Perhaps a shorter answer to the contention is that there was no evidence of a secret reservation of interest to support the requested instruction.   By the time the case went to trial V & S had sold the house to a third party, all of which would seem to negate entirely any possibility of a secret trust.



Plaintiff's final contention is that the trial court committed prejudicial error in refusing to instruct that the undertaking of one to answer for the debt of another must be in writing.   The contention is meritless.

In consideration for the conveyance of the house V & S transferred their account receivable from P.G. to the McMullans.   The jury concluded that the McMullans were personally liable to pay the indebtedness of P.G.   The evidence of the McMullans' personal liability was Schneider's testimony that the McMullans had orally guaranteed to pay the legal bills of the various entities, including P.G., through which McMullan had channeled his efforts to produce the film.

Plaintiff requested that the jury be instructed as follows:  “․ in all events, the antecedent debt discharged must be the legally enforceable obligation of the transferor and not that of a third party.   For the debt of one person to be the legally enforceable obligation of another, the other must have signed a writing undertaking to guarantee payment of the debt.”

The instruction actually given omitted “legally” and the entire last sentence.   These omissions, plaintiff contends, allowed the jury to conclude that the McMullans' oral promise bound them as a matter of law to guarantee the P.G. debt, when, in fact, it was not a legally enforceable guarantee because it was not evidenced by a writing.

V & S, in reply, argue that plaintiff, as a third party, may not assert the McMullans' potential defense of the statute of frauds;  that the McMullans, in any event, waived that defense;  that a writing was not required because the guarantee was given primarily for the McMullans' own pecuniary advantage;  and, that a declaration by McMullan attached to defendants' motion for summary judgment, attesting to the fact that he had orally promised to guarantee the indebtedness of P.G., constituted an adequate writing.

Plaintiff responds that the record is devoid of any evidence showing that the guarantee redounded primarily to the McMullans' pecuniary advantage;  that the McMullans' declarations could not satisfy the writing requirement because they were not a part of the trial record, and were created after the trial had commenced;  and, finally and most interestingly, that the spirit of the statute of frauds would be violated to permit a debtor (the McMullans), allegedly in collusion with one creditor (V & S), to waive a potential defense (the statute of frauds) so as to effectuate a fraud on another creditor (plaintiff).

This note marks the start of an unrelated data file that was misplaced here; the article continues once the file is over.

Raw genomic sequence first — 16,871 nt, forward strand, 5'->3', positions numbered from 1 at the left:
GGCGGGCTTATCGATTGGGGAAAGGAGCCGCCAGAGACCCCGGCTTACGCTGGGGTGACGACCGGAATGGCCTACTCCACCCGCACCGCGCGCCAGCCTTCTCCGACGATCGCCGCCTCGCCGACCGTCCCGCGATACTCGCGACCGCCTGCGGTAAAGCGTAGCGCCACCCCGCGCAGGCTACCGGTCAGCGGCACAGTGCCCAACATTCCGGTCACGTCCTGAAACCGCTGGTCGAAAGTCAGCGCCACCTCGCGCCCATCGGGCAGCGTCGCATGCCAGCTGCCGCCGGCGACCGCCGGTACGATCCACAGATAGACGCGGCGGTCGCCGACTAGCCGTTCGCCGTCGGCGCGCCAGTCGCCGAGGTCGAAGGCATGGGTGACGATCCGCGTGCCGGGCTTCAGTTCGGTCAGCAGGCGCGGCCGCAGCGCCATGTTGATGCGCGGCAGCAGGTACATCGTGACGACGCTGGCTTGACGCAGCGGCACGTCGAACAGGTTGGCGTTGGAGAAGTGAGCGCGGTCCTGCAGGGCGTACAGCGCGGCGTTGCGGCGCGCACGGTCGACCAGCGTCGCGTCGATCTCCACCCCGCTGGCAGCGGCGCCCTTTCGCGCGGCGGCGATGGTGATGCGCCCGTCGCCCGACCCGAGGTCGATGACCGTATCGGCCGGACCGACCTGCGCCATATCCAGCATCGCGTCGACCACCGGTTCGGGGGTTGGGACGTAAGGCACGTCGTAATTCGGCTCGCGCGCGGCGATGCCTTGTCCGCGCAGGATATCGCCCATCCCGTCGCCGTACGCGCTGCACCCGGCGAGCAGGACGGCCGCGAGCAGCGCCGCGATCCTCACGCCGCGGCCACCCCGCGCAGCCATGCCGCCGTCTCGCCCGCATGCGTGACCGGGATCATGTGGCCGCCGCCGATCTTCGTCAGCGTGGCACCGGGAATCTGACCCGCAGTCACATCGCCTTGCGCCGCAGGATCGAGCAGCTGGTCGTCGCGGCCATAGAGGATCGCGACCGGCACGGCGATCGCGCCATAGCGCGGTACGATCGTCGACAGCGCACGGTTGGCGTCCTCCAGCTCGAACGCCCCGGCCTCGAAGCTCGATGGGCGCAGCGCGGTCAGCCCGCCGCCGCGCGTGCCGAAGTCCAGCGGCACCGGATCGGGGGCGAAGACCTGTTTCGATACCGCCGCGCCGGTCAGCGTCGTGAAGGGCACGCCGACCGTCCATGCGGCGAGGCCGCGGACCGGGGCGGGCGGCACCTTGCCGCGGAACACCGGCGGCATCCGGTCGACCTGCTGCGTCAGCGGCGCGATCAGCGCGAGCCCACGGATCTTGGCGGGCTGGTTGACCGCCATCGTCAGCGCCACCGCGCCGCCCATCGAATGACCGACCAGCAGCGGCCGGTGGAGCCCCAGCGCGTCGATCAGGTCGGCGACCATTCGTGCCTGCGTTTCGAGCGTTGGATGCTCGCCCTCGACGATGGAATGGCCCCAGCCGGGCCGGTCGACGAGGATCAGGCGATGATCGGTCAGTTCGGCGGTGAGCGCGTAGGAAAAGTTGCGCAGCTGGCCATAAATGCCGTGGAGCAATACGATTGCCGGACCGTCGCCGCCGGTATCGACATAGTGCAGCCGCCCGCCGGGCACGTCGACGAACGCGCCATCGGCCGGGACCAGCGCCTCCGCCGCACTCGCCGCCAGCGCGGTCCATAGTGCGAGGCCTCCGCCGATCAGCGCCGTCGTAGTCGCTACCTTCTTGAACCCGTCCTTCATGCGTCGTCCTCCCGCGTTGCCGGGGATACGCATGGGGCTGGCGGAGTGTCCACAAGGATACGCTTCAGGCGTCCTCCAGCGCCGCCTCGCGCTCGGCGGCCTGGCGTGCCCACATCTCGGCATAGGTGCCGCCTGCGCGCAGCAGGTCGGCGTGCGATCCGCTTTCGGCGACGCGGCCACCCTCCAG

Had the case here been of an entirely different nature, and were we now engaged in determining whether, in a suit between V & S and the McMullans, the oral promise by the latter was an enforceable guarantee, the case would be a close one.   Indeed, plaintiff asserts that the precise issue is one of first impression in California, and is far from settled elsewhere.   Therefore, we fail to see how the trial court's refusal to instruct that a writing was required to make the promise legally enforceable could be viewed as error, much less prejudicial error.

 Furthermore, the question of a writing was tangential to the real issue before the jury.   The nub of the matter was whether the jury believed that fair consideration was exchanged at the time the property was conveyed.   Although McMullans' promise to pay the P.G. debt underlay the consideration exchanged (the transfer of the P.G. receivable to McMullan), the essential issue before the jury was whether the entire transaction was enacted in good faith.   If the parties in good faith believed that the promise was binding, then the consideration was good.  (See, in the analogous area of forbearance to assert a doubtful claim, the cases cited in 1 Witkin, Summary of Cal.Law, § 157, pp. 150–151.)   The jury decided in favor of the defendants on the issue of good faith.   The mere possibility that the promise may not have been legally enforceable was irrelevant to the essential issue of good faith.

Otherwise, there is a serious question of whether the statute of frauds is even an issue after an agreement has been fully executed on both sides.

Therefore, we conclude that the trial court's refusal to instruct on the requirement of a writing was proper.


The judgment is affirmed.


1.   The facts behind this litigation are involved;  fully half of appellant's 50-page opening brief is committed to a statement of the case.   In the interest of economy of expression, we have included only those facts essential to an understanding and determination of the issues.

2.   After subtracting a number of outstanding liens on the residence, the value of the house was determined by the parties to be equivalent to the P.G. receivable.   Although plaintiff complains in a footnote that the house was undervalued, it does not raise the point as an issue on appeal.

3.   “This Act ․ shall not extend [to any property which] is or shall be upon good consideration and bona fide lawfully conveyed.”

 McDANIEL, Associate Justice.

KAUFMAN, Acting P.J., and RICKLES, J., concur.